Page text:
2008-07-29 11:32:45

by Jeff Layton

[permalink] [raw]
Subject: Re: Massive NFS problems on large cluster with large number of mounts

On Mon, 28 Jul 2008 16:55:50 -0400
"Chuck Lever" <[email protected]> wrote:

> On Thu, Jul 17, 2008 at 11:11 AM, Chuck Lever <[email protected]> wrote:
> > On Thu, Jul 17, 2008 at 10:48 AM, J. Bruce Fields <[email protected]> wrote:
> >> On Thu, Jul 17, 2008 at 10:47:25AM -0400, Chuck Lever wrote:
> >>> On Wed, Jul 16, 2008 at 3:06 PM, J. Bruce Fields <[email protected]> wrote:
> >>> > The immediate problem seems like a kernel bug to me--it seems to me that
> >>> > the calls to local daemons should be ignoring {min_,max}_resvport. (Or
> >>> > is there some way the daemons can still know that those calls come from
> >>> > the local kernel?)
> >>>
> >>> I tend to agree. The rpcbind client (at least) does specifically
> >>> require a privileged port, so a large min/max port range would be out
> >>> of the question for those rpc_clients.
> >>
> >> Any chance I could talk you into doing a patch for that?
> >
> > I can look at it when I get back next week.
> I've been pondering this.
> It seems like the NFS client is a rather unique case for using
> unprivileged ports; most or all of the other RPC clients in the kernel
> want to use privileged ports pretty much all the time, and have
> learned to switch this off as needed and appropriate. We even have an
> internal API feature for doing this: the RPC_CLNT_CREATE_NONPRIVPORT
> flag to rpc_create().
> And instead of allowing a wide source port range, it would be better
> for the NFS client to use either privileged ports, or unprivileged
> ports, but not both, for the same mount point. Otherwise we could be
> opening ourselves up for non-deterministic behavior: "How come
> sometimes I get EPERM when I try to mount my NFS servers, but other
> times the same mount command works fine?" or "Sometimes after a long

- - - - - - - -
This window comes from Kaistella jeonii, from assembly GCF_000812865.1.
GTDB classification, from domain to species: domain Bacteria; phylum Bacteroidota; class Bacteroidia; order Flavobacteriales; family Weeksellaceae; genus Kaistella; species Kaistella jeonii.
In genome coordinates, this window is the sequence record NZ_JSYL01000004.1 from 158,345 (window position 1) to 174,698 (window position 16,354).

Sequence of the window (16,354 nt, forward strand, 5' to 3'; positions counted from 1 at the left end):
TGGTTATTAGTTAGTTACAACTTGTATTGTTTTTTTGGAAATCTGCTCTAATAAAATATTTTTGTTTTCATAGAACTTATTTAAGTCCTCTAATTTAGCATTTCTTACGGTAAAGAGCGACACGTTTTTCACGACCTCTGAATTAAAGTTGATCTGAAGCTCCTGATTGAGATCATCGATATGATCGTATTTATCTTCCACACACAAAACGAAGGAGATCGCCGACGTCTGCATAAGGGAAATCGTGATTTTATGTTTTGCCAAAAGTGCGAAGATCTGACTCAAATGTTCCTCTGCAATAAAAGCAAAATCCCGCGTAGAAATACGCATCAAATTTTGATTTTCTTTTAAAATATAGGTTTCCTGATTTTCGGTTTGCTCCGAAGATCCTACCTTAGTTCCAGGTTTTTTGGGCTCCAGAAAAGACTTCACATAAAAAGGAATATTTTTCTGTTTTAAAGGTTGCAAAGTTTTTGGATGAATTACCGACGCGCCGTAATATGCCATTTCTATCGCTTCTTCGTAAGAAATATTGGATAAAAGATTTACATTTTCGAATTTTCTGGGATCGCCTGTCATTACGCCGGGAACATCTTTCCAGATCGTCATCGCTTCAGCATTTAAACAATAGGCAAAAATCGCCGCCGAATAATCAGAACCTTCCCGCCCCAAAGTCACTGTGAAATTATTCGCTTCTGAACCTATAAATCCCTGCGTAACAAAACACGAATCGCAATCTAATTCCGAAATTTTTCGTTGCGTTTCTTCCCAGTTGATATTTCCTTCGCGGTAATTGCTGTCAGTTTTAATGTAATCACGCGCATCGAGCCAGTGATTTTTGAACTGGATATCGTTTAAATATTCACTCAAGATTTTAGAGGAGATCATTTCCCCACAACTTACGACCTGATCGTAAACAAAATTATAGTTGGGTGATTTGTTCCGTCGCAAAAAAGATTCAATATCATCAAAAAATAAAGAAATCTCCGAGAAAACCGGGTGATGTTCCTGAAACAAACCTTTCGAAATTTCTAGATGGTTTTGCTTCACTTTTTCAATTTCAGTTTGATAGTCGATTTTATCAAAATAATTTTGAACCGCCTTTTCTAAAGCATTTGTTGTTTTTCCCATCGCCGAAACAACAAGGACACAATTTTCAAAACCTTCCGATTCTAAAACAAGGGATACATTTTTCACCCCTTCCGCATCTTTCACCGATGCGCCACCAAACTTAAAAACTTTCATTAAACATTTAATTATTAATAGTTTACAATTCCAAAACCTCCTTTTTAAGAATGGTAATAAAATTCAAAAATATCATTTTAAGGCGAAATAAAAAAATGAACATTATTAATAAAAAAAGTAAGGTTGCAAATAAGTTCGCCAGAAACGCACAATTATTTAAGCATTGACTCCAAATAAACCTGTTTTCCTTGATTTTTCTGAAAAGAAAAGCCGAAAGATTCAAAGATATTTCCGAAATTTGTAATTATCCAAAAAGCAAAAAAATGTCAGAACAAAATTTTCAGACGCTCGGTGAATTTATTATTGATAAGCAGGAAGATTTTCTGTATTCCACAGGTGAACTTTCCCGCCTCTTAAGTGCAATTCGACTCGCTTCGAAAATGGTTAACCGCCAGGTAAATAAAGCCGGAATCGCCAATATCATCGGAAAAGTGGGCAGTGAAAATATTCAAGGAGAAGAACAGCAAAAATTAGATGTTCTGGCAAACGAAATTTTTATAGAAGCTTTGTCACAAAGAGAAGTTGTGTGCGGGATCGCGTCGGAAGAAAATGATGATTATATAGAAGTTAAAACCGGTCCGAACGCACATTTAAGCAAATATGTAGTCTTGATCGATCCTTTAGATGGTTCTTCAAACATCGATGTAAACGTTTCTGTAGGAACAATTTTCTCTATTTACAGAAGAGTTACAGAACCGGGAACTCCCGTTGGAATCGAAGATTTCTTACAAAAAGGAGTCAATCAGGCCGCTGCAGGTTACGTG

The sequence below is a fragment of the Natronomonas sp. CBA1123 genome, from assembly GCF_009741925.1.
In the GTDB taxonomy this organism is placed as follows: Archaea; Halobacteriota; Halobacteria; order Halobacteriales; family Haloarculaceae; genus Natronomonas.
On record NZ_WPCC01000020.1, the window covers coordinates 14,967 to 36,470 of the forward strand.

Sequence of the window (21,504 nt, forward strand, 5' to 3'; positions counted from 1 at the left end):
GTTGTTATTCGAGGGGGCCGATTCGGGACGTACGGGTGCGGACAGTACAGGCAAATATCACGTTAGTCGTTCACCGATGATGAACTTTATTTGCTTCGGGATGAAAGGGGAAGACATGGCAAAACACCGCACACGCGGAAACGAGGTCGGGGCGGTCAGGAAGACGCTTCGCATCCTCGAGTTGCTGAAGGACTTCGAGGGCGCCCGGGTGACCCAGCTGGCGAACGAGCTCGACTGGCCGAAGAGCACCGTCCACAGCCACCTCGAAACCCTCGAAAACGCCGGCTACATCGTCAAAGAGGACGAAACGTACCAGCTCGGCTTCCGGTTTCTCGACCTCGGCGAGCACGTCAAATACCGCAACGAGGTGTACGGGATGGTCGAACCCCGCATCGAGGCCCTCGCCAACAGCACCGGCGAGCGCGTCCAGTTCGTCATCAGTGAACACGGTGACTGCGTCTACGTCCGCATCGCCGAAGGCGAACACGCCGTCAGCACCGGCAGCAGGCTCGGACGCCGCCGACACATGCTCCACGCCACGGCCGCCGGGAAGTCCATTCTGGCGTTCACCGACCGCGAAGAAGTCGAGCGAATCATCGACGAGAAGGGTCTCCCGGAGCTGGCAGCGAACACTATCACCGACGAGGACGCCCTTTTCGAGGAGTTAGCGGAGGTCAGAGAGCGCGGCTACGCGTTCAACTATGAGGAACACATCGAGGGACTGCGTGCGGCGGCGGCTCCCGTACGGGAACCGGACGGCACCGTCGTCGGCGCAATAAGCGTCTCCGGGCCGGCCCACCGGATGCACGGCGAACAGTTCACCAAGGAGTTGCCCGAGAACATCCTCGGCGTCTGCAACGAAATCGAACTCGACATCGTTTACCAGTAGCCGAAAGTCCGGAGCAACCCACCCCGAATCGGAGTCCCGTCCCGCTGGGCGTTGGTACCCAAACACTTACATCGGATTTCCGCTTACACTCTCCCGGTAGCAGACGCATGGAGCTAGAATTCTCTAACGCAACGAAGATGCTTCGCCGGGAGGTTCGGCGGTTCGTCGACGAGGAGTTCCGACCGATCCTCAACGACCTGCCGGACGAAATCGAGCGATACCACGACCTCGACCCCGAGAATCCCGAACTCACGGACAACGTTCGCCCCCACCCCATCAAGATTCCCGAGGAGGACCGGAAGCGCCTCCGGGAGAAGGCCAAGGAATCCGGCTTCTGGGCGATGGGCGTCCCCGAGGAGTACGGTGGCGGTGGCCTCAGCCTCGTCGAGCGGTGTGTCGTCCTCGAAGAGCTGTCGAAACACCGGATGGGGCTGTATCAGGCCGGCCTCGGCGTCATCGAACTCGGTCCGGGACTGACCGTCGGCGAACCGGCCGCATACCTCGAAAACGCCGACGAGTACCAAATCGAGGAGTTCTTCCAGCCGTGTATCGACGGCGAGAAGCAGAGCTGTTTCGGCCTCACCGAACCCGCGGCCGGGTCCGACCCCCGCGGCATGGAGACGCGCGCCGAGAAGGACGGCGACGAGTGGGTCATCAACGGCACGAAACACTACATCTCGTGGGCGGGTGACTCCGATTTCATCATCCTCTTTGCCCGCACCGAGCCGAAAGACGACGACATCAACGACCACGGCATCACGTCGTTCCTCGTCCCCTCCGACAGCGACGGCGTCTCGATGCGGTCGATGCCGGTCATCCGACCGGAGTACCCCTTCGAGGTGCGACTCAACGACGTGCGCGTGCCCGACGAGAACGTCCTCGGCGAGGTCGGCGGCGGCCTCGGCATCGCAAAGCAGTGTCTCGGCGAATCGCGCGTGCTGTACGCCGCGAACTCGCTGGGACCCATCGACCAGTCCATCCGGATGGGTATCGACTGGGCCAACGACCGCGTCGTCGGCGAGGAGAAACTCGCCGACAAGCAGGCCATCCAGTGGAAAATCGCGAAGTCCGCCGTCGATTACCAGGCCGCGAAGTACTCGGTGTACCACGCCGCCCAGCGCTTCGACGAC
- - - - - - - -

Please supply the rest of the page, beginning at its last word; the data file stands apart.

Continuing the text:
> idle period my NFS mount points stop working, and all the programs
> running on the mount point get EACCES."
> It seems like a good solution would be to:
> 1. Make the xprt_minresvport and xprt_maxresvport sysctls mean what
> they say: they are _reserved_ port limits. Thus xprt_maxresvport
> should never be allowed to be larger than 1023, and xprt_minresvport
> should always be made to be strictly less than xprt_maxresvport; and
> 2. Introduce a mechanism to specifically enable the NFS client to use
> non-privileged ports. It could be a new mount option like "insecure"
> (which is what some other O/Ses use) or "unpriv-source-port" for
> example. I tend to dislike the former because such a feature is
> likely to be quite useful with Kerberos-authenticated NFS, and
> "sec=krb5,insecure" is probably a little funny looking, but
> "sec=krb5,unpriv-source-port" makes it pretty clear what is going on.
> Such an "insecure" mount option would then set
> RPC_CLNT_CREATE_NONPRIVPORT on rpc_clnt's created on behalf of the NFS
> client.
> I'm not married to the names of the options, or even using a mount
> option at all (although that seems like a natural place to put such a
> feature).
> Thoughts?

IMNSHO, the whole concept of "privileged ports" is pretty antiquated
anyway. It doesn't mean much unless you have a very tightly controlled
physical network...

Being able to allow the client to use non-privileged ports could be
useful. It's less of a problem than it used to be since the NFS client
shares sockets better now, but it could still be a problem in an HPC-type
environment. The NFS server already has an option to allow for clients
that do this so we might as well allow the client to do it too.

I tend to be of the opinion that we should try to use option names that
other OS's have already established where possible. This makes it easier
for admins in mixed environments (shared autofs maps and fewer option
synonyms to remember). My vote would be for calling the new option
"insecure", or at least making "insecure" a synonym for whatever the
new mount option is.

Jeff Layton <[email protected]>